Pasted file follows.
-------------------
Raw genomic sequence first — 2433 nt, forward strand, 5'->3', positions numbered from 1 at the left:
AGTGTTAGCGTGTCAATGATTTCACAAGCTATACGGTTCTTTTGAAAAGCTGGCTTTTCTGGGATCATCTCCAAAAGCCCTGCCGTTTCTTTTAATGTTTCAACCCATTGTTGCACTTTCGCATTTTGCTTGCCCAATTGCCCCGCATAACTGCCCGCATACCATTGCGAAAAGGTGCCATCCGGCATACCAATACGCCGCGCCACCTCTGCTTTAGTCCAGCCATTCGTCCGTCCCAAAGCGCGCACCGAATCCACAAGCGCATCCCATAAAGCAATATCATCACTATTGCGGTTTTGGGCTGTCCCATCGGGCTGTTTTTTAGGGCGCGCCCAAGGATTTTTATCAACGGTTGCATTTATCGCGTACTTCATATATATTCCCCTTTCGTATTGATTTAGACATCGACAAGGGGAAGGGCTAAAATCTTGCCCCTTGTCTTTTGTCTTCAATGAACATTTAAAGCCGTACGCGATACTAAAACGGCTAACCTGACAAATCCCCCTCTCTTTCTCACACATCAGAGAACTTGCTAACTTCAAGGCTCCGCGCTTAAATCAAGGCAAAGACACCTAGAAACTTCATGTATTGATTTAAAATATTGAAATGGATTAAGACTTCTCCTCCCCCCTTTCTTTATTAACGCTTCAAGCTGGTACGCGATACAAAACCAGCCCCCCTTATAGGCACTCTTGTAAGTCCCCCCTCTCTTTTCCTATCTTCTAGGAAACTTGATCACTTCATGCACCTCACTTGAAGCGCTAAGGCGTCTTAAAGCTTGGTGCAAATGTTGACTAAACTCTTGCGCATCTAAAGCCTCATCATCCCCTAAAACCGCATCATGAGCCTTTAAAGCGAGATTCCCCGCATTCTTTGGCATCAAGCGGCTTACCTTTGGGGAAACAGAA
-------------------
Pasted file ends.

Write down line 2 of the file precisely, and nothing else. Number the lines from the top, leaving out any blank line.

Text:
AGTGTTAGCGTGTCAATGATTTCACAAGCTATACGGTTCTTTTGAAAAGCTGGCTTTTCTGGGATCATCTCCAAAAGCCCTGCCGTTTCTTTTAATGTTTCAACCCATTGTTGCACTTTCGCATTTTGCTTGCCCAATTGCCCCGCATAACTGCCCGCATACCATTGCGAAAAGGTGCCATCCGGCATACCAATACGCCGCGCCACCTCTGCTTTAGTCCAGCCATTCGTCCGTCCCAAAGCGCGCACCGAATCCACAAGCGCATCCCATAAAGCAATATCATCACTATTGCGGTTTTGGGCTGTCCCATCGGGCTGTTTTTTAGGGCGCGCCCAAGGATTTTTATCAACGGTTGCATTTATCGCGTACTTCATATATATTCCCCTTTCGTATTGATTTAGACATCGACAAGGGGAAGGGCTAAAATCTTGCCCCTTGTCTTTTGTCTTCAATGAACATTTAAAGCCGTACGCGATACTAAAACGGCTAACCTGACAAATCCCCCTCTCTTTCTCACACATCAGAGAACTTGCTAACTTCAAGGCTCCGCGCTTAAATCAAGGCAAAGACACCTAGAAACTTCATGTATTGATTTAAAATATTGAAATGGATTAAGACTTCTCCTCCCCCCTTTCTTTATTAACGCTTCAAGCTGGTACGCGATACAAAACCAGCCCCCCTTATAGGCACTCTTGTAAGTCCCCCCTCTCTTTTCCTATCTTCTAGGAAACTTGATCACTTCATGCACCTCACTTGAAGCGCTAAGGCGTCTTAAAGCTTGGTGCAAATGTTGACTAAACTCTTGCGCATCTAAAGCCTCATCATCCCCTAAAACCGCATCATGAGCCTTTAAAGCGAGATTCCCCGCATTCTTTGGCATCAAGCGGCTTACCTTTGGGGAAACAGAA